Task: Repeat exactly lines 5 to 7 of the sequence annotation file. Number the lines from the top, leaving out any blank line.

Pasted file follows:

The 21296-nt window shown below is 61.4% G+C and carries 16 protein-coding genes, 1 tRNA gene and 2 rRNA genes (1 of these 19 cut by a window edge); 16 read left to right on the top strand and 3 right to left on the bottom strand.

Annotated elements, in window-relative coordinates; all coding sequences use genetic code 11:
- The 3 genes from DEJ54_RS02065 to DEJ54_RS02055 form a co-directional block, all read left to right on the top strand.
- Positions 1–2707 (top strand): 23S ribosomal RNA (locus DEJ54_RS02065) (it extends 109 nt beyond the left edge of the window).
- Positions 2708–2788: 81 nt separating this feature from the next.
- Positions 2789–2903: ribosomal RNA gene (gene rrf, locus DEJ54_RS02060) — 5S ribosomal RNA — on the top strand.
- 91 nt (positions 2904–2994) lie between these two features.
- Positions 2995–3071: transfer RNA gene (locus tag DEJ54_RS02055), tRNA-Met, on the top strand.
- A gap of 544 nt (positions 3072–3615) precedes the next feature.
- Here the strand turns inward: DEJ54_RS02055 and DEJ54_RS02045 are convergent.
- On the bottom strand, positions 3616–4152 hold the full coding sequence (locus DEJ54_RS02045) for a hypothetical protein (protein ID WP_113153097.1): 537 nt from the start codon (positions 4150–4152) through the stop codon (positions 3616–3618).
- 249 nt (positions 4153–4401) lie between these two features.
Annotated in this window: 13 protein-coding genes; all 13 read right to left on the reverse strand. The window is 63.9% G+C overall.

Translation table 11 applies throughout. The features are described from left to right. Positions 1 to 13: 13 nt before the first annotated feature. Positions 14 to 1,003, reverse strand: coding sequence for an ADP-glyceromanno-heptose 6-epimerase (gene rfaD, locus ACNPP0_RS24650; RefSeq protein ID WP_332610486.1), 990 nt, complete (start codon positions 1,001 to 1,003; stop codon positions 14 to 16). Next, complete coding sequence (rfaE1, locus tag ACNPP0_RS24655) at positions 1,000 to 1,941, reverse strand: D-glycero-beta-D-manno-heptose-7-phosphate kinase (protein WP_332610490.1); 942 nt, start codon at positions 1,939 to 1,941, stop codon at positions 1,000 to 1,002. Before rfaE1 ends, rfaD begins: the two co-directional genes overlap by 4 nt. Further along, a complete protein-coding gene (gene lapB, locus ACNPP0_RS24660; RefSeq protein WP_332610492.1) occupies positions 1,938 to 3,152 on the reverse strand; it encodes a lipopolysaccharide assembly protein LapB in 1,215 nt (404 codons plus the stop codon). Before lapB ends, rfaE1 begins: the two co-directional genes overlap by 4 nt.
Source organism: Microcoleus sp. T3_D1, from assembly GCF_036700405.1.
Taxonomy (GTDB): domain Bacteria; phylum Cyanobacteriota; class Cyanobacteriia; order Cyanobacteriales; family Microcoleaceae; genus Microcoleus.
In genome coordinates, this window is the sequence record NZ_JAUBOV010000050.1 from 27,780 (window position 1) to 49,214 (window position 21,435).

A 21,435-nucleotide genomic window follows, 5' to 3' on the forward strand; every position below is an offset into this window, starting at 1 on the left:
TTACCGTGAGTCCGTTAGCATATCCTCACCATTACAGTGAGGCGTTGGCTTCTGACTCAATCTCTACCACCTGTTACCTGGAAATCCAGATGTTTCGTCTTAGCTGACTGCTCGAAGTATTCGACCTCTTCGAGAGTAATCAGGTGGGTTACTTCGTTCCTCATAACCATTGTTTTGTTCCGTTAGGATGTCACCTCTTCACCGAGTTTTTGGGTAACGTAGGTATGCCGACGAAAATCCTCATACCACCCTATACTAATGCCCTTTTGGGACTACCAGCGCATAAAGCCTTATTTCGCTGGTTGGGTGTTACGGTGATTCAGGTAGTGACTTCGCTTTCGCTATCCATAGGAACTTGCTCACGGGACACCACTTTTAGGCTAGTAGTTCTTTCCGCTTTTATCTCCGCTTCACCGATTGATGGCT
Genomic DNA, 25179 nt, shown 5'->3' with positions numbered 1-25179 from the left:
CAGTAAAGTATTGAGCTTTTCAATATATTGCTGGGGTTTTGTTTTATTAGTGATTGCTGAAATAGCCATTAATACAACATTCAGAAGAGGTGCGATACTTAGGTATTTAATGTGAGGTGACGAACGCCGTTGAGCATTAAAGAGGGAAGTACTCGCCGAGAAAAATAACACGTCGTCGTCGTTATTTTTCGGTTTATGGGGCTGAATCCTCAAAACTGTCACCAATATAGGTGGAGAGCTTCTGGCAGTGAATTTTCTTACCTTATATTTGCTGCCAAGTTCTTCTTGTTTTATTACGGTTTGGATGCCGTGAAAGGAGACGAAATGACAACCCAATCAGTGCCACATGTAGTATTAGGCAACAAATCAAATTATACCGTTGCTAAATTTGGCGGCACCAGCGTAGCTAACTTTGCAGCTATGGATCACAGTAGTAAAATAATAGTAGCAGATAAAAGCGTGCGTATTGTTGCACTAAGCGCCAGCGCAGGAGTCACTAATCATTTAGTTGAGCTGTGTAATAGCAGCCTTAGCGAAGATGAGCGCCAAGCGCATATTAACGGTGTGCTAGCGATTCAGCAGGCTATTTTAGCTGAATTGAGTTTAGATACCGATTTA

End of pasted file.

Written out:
- Positions 2708–2788: 81 nt separating this feature from the next.
- Positions 2789–2903: ribosomal RNA gene (gene rrf, locus DEJ54_RS02060) — 5S ribosomal RNA — on the top strand.
- 91 nt (positions 2904–2994) lie between these two features.